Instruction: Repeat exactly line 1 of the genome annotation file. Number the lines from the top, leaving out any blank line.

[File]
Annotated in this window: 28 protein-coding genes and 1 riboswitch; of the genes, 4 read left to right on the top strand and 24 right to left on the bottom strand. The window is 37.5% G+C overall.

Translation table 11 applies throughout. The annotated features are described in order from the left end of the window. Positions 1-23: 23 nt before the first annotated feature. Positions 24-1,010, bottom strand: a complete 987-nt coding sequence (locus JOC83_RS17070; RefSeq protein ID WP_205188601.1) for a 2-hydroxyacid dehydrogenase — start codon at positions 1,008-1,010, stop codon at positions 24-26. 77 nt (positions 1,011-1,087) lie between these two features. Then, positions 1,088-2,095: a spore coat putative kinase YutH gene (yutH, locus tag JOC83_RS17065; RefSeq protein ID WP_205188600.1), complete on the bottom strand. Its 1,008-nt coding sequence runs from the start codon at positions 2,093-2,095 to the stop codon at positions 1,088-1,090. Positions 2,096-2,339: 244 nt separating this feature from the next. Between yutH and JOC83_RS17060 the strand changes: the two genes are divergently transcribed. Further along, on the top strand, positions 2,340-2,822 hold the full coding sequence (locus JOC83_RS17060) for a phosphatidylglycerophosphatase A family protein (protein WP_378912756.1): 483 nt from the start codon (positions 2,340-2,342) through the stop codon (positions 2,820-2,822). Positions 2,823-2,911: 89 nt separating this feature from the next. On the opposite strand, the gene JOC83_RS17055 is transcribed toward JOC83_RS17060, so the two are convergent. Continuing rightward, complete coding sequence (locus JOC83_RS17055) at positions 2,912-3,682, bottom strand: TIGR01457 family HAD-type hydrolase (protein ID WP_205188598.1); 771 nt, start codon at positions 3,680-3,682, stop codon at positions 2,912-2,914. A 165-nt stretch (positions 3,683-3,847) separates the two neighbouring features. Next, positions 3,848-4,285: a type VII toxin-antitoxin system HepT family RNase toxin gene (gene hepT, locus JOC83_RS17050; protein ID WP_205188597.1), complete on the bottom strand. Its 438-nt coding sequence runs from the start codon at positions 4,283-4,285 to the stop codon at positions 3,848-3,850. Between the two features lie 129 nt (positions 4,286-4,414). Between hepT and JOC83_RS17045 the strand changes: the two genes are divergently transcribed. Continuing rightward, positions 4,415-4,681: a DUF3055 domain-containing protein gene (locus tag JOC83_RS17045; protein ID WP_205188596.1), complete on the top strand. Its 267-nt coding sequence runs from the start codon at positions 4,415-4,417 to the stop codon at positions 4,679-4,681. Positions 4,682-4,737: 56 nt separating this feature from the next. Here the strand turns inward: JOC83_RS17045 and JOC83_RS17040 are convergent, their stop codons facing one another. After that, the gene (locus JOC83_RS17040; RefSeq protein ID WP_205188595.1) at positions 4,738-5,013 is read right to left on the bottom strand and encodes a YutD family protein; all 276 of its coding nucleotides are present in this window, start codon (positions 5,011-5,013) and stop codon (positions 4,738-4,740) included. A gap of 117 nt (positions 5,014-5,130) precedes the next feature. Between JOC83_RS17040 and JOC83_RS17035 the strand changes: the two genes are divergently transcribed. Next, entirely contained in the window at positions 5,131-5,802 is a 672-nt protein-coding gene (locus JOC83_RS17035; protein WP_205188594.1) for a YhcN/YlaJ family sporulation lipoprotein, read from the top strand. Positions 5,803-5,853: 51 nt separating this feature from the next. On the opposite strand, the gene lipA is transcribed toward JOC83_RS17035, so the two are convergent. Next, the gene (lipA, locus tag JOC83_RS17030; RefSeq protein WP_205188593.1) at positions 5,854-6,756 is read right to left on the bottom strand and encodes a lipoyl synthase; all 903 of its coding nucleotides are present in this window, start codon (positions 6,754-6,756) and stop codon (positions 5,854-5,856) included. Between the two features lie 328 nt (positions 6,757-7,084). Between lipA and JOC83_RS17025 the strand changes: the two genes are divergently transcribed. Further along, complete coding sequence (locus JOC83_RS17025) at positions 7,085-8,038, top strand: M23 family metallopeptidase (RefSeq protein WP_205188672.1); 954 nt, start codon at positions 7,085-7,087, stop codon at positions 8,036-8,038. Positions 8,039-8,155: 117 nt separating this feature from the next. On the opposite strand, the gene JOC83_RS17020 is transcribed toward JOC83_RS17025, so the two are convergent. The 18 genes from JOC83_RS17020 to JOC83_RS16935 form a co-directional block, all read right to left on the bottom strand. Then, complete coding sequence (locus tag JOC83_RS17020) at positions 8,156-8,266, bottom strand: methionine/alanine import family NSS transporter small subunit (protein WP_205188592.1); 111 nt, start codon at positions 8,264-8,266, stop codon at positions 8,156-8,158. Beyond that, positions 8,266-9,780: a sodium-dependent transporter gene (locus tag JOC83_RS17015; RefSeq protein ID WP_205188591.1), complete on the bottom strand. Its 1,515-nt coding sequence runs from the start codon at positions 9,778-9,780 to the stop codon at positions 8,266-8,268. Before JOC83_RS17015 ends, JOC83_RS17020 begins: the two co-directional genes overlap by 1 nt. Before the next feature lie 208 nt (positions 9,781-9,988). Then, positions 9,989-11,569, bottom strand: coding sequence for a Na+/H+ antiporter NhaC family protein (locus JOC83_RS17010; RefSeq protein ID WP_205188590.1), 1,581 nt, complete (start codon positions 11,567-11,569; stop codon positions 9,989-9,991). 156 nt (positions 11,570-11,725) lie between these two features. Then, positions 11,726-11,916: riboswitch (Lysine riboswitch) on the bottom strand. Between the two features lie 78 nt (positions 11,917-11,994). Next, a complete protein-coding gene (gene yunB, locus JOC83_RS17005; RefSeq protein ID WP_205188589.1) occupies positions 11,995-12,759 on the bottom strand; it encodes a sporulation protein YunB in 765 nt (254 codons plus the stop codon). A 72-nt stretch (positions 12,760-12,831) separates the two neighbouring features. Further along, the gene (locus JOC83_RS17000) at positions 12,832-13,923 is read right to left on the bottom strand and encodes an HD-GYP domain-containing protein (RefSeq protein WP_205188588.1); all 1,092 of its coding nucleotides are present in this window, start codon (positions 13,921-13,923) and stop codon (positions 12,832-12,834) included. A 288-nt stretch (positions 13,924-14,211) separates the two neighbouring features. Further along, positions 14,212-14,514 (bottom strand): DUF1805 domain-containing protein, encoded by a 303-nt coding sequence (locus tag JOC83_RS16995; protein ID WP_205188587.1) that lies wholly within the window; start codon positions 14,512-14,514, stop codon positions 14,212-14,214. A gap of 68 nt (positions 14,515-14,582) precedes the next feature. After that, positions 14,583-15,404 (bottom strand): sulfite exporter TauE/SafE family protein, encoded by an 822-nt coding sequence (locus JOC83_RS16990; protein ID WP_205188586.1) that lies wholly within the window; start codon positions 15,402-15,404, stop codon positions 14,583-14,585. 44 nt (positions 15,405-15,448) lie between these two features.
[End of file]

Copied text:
Annotated in this window: 28 protein-coding genes and 1 riboswitch; of the genes, 4 read left to right on the top strand and 24 right to left on the bottom strand. The window is 37.5% G+C overall.